Idaho Couples Sue for Marriage Equality
BY Trudy Ring
November 08 2013 4:34 PM ET
In a week marked by marriage equality advances, there’s now news out of Idaho, where four same-sex couples today filed a federal lawsuit in Boise seeking the right to marry.
The four couples, all from Boise, argue that the state’s constitutional prohibition on same-sex marriage violates the U.S. Constitution’s guarantees of equal protection and due process, according to a press release from the National Center for Lesbian Rights, which is representing the couples along with Boise attorneys Deborah A. Ferguson and Craig Durham.
The couples are Sue Latta and Traci Ehlers, Lori and Sharene Watsen, Shelia Robertson and Andrea Altmayer, and Amber Beierle and Rachael Robertson.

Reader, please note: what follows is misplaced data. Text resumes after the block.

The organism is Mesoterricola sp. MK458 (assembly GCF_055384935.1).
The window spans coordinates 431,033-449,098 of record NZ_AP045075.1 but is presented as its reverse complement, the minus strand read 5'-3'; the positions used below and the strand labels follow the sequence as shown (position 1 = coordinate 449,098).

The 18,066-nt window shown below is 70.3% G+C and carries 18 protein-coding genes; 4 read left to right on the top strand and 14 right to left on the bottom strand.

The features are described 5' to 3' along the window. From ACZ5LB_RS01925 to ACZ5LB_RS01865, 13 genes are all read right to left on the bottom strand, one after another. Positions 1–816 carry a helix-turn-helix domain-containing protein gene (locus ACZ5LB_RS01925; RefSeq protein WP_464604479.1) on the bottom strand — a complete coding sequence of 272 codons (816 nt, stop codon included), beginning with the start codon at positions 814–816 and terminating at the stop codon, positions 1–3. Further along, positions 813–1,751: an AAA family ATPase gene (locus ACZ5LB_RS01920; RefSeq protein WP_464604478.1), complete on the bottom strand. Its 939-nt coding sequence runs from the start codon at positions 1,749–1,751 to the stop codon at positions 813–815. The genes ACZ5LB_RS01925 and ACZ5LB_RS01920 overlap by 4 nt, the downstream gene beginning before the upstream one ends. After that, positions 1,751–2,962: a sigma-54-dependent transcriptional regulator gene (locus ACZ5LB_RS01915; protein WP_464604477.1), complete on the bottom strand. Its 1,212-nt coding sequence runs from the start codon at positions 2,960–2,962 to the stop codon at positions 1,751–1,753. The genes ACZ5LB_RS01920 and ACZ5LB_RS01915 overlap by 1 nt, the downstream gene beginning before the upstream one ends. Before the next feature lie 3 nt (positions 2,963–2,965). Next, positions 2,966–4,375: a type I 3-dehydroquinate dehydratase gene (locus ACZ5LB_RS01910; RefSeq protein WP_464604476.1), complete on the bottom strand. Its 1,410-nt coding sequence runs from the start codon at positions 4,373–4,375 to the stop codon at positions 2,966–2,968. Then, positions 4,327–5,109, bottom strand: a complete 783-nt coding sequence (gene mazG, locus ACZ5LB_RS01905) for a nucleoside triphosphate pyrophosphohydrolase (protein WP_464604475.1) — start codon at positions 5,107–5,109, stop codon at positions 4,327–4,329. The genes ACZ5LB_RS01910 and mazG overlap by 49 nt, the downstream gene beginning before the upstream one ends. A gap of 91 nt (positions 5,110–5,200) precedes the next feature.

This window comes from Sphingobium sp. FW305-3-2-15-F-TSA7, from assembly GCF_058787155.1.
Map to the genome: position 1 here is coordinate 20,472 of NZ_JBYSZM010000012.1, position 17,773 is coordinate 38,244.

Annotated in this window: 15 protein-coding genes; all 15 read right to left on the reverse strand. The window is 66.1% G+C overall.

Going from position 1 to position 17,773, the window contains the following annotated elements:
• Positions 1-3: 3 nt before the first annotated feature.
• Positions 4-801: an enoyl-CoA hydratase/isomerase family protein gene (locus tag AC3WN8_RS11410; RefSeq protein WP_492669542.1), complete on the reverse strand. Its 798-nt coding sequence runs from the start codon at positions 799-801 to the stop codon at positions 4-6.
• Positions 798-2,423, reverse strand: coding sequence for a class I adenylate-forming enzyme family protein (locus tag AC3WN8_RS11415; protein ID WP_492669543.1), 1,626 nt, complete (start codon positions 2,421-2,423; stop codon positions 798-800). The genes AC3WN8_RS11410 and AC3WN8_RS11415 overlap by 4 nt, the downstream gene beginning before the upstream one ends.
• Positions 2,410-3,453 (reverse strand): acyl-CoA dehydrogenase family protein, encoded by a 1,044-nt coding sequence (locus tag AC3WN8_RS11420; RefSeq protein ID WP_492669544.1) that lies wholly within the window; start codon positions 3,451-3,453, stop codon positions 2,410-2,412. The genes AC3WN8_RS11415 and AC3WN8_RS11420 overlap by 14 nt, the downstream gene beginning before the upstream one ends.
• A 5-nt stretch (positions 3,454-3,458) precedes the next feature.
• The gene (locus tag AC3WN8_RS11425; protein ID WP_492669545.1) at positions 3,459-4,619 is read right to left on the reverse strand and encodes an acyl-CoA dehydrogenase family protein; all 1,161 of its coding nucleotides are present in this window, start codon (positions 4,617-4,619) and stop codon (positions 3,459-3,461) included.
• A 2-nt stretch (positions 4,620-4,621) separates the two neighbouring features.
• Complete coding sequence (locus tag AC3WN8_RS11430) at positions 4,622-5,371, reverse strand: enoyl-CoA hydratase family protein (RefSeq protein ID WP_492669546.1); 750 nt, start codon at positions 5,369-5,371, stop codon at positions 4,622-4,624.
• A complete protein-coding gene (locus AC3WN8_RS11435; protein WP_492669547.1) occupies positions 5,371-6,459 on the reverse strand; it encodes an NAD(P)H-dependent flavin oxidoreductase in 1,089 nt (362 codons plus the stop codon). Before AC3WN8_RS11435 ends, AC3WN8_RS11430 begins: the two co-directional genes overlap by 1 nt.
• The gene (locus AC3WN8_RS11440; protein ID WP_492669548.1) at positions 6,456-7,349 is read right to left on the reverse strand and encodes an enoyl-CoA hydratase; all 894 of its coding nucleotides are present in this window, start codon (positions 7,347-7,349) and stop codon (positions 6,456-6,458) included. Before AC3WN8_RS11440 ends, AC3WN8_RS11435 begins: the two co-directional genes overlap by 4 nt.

“Sharene and I were legally married in New York and had a wedding celebration here in Boise with more than 200 supportive family members and friends,” said Lori Watsen, a social worker, in the NCLR release. “But the State of Idaho treats us as if our legal marriage never happened. We are two dedicated, loving parents who have made work and other life changes to be able to provide our son a loving, safe home, but Idaho does not recognize me as his legal parent, so I have no official status in his life. We have been forced to go through special legal steps and incur costs to protect our family as much as possible, but those measures cannot replace all of the protections that are given to married couples.”
The suit comes three days after the Illinois state legislature approved a marriage equality law, which the governor will sign November 20 and will go into effect in June, and as Hawaii is on the verge of passing marriage equality legislation.
- California Becomes First State to Ban Gay, Trans 'Panic' Defenses
- The New 'Republicans Are People Too' Twitter Campaign Is An Epic Fail
- Read This Mich. Democrat's Epic Response to Antigay Group's 'Pile of Excrement'
- GLAAD Issues Record Number of 'Excellent' Ratings for TV Networks
- 5 Times the U.N. Resolved, Then Failed, to End Homophobia Worldwide
- Op-ed: What Barney Frank Still Gets Wrong on ENDA